Here’s a simple exercise to try at home to give your child an opportunity to audiate: start singing a favorite song (songs that have motions to accompany it are especially great for this exercise). Then tell your child (if they are old enough), “Now we’re going to sing in our imagination instead of with our voices,” and go through the song with the motions, but without singing. If your child isn’t old enough to understand directions, go ahead and just do it without speaking the instructions. Do this several times, alternating between singing out loud and then thinking the notes in your minds. This activity is a super-vitamin for your child’s musical development, and is fun, too!
Wishing you all the best until next time and happy music making!
Sally Nava
Music Together Teacher

 

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Just Breathe

Music Together and BreathingWelcome to 2015! With each New Year come thoughts of resolutions; more of this and less of that, a bigger this and a smaller that, working towards goals and letting go of what no longer serves us. I enjoy making resolutions, and even when I am unable to reach goals that I set, I appreciate them. Having ideas to support a healthier and happier existence is a great motivator! It can, however, be daunting to feel like there is so much to do (or not do, as it may be) to reach a place of health and happiness. 

A few years ago, my mom began a New Year’s tradition of setting a mantra instead of making resolutions. A mantra is defined as a “word or sound repeated to aid concentration in meditation,” with another commonly accepted definition, “a statement or slogan repeated frequently”. In fact, the first mantra that my mom adopted was the Nike catchphrase, “Just Do It.” She found herself in a place where she was holding back and wanted to be more courageous. This mantra was successful in helping her move forward while remaining mindful of what she was capable of. It was a personal and powerful motivator.

What does any of this have to do with Music Together and what we do at Heartsong? Well, I have a proposition for you. What if we all adopted a mantra? A personal, powerful motivation tool that will assist in making each class a mindful and possibly more enjoyable experience? It’s an easy one, “Just Breathe.”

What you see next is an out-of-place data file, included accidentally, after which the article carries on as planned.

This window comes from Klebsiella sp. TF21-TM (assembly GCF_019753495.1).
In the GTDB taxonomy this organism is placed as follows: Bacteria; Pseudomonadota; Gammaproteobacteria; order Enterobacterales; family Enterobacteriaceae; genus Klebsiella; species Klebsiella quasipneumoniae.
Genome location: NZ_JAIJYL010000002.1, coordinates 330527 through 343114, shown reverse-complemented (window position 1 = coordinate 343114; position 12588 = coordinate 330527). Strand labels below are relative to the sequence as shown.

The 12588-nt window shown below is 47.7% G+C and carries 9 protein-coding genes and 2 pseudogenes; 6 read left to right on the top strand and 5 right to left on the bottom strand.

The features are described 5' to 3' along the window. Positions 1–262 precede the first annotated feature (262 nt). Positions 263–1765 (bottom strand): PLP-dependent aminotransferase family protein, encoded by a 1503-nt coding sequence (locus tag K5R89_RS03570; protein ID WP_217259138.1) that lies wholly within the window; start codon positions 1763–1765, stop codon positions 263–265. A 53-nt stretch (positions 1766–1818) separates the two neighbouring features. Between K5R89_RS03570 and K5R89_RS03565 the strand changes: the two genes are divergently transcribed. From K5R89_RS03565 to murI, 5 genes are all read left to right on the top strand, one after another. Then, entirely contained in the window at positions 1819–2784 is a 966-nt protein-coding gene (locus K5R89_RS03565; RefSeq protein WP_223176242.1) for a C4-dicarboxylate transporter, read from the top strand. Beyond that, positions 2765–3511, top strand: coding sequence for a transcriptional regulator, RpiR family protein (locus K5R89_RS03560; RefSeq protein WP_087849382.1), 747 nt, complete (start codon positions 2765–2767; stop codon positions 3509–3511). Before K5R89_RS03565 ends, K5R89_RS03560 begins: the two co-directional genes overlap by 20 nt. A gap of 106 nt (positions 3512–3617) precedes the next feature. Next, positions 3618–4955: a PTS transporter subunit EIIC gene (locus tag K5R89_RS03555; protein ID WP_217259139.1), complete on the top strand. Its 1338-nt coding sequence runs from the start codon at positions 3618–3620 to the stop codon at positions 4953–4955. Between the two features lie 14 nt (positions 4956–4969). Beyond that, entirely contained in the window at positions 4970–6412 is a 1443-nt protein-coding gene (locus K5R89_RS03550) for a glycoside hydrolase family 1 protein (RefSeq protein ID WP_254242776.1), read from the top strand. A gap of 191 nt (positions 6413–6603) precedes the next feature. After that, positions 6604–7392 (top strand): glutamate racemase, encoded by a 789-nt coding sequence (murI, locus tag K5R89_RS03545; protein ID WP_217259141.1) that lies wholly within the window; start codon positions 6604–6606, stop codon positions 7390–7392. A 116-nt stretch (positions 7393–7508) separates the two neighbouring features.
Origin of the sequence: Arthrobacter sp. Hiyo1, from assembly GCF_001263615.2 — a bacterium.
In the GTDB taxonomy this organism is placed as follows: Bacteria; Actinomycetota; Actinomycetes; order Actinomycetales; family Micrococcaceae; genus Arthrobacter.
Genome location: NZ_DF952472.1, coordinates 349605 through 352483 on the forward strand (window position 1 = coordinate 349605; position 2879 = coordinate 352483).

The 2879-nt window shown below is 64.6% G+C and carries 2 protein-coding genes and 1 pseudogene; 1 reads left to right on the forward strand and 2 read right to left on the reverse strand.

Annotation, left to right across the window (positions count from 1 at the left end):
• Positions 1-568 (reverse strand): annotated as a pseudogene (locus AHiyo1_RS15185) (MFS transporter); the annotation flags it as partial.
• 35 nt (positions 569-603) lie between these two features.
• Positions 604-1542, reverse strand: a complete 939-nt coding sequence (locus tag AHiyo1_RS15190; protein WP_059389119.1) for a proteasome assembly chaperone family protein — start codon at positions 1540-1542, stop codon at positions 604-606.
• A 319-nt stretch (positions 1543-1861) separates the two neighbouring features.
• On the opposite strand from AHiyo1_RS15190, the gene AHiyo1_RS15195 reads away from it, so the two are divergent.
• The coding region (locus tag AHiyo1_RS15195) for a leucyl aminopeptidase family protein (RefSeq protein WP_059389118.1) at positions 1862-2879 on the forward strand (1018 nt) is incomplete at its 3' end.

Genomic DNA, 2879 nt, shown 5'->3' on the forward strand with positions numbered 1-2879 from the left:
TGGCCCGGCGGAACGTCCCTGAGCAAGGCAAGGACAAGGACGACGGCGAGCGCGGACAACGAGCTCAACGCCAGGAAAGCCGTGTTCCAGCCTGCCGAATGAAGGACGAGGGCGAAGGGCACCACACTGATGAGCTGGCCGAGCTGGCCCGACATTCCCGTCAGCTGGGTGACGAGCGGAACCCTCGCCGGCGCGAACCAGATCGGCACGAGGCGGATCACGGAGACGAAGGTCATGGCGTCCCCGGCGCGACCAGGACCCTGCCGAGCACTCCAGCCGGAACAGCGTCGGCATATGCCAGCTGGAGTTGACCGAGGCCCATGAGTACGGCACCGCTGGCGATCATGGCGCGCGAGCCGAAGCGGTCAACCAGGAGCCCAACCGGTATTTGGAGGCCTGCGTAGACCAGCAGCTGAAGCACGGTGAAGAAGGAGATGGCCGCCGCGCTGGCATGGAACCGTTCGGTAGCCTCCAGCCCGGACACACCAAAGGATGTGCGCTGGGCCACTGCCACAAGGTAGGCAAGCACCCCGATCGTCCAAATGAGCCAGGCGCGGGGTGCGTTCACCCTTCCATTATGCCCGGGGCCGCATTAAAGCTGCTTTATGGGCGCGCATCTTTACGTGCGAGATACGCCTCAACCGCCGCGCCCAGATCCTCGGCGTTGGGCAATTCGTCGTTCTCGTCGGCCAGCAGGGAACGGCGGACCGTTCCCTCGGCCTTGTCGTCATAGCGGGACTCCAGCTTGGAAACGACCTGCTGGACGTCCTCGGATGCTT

Just breathe. In the spaces between songs, in the middle of a fast-paced free dance, at the beginning of class before we sing the “Hello Song”, as you rush down the hall to help your potty training child get to the bathroom, when the teacher challenges you to participate in a way you aren’t totally comfortable with…”Just Breathe.” 

Breathing mindfully is a wonderful way to not only focus on a task, but is also very important to having a comfortable and “proper” singing technique. Breath support creates a steady and controlled release of air that makes it easier to sing with a smooth and consistent sound. In fact, proper breath support, especially in the lower abdomen (the diaphragm and muscles around it), keeps harmful pressure away from your vocal chords and throat.

For the purpose of singing, it is important to note that there are many schools of thought on what the “right way” is, but all agree that breathing deeply and with purpose, is a must have to support your voice. When you inhale, try to expand your belly and lower abdomen versus just expanding your chest. One way to check that this is happening is to place your hand on your belly and breathe in. If your hand rises and falls with your breath, then you are off to a good start! If you would like to know more about the process of breath support for singing, there are a myriad of articles and books available. Click here to read an article that I highly recommend on “Singing and Mindfulness” from Princeton University. Or, you can always ask your teacher after class!

I hope you will join me in adopting a mantra to “Just Breathe” during classes this year. May we all be granted one breath after another towards health and happiness in 2015!

Sally Nava
Music Together Teacher 

The Joy of Family Music

Heartsong Music teaches Music Together®, the internationally recognized early childhood music and movement program for children from birth through grade two and the adults who love them.